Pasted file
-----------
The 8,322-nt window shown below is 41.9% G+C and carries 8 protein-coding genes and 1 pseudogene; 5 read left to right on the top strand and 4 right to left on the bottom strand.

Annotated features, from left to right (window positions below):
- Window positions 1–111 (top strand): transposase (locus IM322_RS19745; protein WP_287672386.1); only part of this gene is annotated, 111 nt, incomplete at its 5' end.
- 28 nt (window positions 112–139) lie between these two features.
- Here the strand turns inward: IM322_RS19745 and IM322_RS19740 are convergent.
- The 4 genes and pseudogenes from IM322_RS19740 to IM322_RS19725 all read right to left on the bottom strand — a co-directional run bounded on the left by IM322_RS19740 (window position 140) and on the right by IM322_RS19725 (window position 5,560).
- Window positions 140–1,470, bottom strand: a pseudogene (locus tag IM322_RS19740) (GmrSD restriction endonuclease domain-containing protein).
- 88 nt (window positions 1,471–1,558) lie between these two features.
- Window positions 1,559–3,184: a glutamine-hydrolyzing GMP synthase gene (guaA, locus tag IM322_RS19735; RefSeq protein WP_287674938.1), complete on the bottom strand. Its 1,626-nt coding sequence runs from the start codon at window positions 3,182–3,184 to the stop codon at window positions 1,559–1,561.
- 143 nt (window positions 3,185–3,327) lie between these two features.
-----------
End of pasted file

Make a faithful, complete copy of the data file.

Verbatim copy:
The 8,322-nt window shown below is 41.9% G+C and carries 8 protein-coding genes and 1 pseudogene; 5 read left to right on the top strand and 4 right to left on the bottom strand.

Annotated features, from left to right (window positions below):
- Window positions 1–111 (top strand): transposase (locus IM322_RS19745; protein WP_287672386.1); only part of this gene is annotated, 111 nt, incomplete at its 5' end.
- 28 nt (window positions 112–139) lie between these two features.
- Here the strand turns inward: IM322_RS19745 and IM322_RS19740 are convergent.
- The 4 genes and pseudogenes from IM322_RS19740 to IM322_RS19725 all read right to left on the bottom strand — a co-directional run bounded on the left by IM322_RS19740 (window position 140) and on the right by IM322_RS19725 (window position 5,560).
- Window positions 140–1,470, bottom strand: a pseudogene (locus tag IM322_RS19740) (GmrSD restriction endonuclease domain-containing protein).
- 88 nt (window positions 1,471–1,558) lie between these two features.
- Window positions 1,559–3,184: a glutamine-hydrolyzing GMP synthase gene (guaA, locus tag IM322_RS19735; RefSeq protein WP_287674938.1), complete on the bottom strand. Its 1,626-nt coding sequence runs from the start codon at window positions 3,182–3,184 to the stop codon at window positions 1,559–1,561.
- 143 nt (window positions 3,185–3,327) lie between these two features.